Contributed by
"William E. Emba"
Allen's book is a collection of three shortshort stories spread
out over book length with illustrations on every page, in the usual
style of children's literature, complete with charmingly simple morals
about what's really important in life. The target audience seems to
be aging yuppies. The main attraction is certainly the illustrations by her husband, famed cartoonist
Jules Feiffer. Indeed, the book classifies itself as a
"Graphic Novel", and I personally discovered this book in a comic
book store, next to their Asterix and Tintin books. But because of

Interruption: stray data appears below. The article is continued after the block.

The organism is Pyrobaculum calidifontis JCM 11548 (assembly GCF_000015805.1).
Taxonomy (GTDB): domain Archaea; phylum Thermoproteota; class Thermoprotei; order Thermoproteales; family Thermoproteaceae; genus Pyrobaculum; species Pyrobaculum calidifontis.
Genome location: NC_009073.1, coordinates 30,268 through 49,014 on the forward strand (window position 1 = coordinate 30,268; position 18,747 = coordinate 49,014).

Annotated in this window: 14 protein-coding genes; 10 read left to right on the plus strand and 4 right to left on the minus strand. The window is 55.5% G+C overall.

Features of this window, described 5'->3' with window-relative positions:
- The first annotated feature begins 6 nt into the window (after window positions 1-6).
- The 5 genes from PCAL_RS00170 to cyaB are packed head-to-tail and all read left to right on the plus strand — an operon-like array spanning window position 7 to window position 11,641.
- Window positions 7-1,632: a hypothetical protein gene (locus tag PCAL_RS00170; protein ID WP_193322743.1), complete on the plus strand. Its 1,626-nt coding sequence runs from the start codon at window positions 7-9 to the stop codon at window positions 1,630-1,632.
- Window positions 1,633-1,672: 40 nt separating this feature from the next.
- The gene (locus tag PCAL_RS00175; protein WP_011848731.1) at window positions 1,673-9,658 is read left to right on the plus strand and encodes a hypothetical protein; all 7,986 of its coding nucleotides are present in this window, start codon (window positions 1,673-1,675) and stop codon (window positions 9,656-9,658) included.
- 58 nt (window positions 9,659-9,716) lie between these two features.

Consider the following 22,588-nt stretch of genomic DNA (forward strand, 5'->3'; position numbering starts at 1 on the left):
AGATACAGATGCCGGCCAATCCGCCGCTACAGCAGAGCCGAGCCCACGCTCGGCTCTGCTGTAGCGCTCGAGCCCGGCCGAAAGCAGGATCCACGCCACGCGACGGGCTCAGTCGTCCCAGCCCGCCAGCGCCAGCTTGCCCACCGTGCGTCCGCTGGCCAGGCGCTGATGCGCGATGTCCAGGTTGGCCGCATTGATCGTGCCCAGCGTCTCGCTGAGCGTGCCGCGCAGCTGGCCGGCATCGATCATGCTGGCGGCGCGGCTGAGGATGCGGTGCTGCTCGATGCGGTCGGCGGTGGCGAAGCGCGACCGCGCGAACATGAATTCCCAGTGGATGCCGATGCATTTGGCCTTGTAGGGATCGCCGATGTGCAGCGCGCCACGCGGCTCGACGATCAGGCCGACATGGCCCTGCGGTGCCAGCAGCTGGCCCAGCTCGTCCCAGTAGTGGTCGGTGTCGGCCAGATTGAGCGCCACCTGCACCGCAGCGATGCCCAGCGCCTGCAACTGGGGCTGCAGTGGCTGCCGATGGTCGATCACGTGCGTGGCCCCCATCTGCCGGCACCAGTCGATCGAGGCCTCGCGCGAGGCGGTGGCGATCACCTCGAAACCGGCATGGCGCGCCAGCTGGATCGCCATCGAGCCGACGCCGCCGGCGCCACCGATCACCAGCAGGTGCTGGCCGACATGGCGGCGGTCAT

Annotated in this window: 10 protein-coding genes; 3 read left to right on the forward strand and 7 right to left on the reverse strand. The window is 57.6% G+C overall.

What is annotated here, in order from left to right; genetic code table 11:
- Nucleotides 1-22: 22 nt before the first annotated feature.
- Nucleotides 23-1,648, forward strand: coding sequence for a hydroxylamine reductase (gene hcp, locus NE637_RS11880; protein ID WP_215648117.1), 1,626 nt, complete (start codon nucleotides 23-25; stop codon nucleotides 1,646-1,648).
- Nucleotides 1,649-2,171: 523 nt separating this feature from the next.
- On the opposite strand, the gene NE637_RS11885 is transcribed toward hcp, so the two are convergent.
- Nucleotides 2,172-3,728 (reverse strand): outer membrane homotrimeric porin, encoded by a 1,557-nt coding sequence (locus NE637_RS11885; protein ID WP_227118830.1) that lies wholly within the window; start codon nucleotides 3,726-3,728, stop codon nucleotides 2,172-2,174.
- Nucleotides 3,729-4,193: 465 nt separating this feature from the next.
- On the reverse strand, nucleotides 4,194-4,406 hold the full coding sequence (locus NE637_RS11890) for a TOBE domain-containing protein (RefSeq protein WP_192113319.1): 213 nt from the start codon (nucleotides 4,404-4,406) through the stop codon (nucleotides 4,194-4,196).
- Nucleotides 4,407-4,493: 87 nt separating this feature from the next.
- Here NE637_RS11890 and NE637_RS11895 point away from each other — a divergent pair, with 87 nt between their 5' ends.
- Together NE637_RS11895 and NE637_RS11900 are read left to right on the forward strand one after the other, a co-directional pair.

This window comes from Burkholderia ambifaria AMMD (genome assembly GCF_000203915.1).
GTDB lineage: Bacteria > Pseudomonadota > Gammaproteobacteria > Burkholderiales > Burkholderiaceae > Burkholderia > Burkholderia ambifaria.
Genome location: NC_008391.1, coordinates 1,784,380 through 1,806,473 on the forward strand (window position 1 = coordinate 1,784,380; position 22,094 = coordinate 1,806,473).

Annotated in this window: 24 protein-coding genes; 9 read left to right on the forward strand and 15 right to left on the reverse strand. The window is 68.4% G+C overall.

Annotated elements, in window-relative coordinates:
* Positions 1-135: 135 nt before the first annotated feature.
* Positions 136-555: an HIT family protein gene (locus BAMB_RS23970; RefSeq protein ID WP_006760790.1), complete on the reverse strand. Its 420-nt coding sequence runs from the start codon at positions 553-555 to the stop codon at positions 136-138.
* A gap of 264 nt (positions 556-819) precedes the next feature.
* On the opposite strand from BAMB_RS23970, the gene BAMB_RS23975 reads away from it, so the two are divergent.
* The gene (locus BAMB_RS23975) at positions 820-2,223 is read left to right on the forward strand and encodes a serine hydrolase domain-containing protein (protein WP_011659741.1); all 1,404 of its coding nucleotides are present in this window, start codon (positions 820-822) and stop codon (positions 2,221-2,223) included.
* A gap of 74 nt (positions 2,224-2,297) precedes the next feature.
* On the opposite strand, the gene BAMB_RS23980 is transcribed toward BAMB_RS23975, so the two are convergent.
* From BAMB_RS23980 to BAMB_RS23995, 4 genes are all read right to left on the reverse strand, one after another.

the extreme brevity of the stories, the three stories read more like
HAPPINESS IS A WARM PUPPY with a plot than a genuine graphic novel.
The mathematical content is limited to the first story, "The Long
Chalkboard", about an apartment with one spacious room that one tenant
fills with a long chalkboard in order to encourage the creativity of
her children. That doesn't happen, but the next tenant's teenage son
is a mathematical whiz, who puts the chalkboard to glorious use. And
as a bonus, Feiffer illustrated the chalkboard with real mathematical
formulas instead of the usual silly jumble of letters and digits and
plus signs that are typically passed off as mathematical genius at work.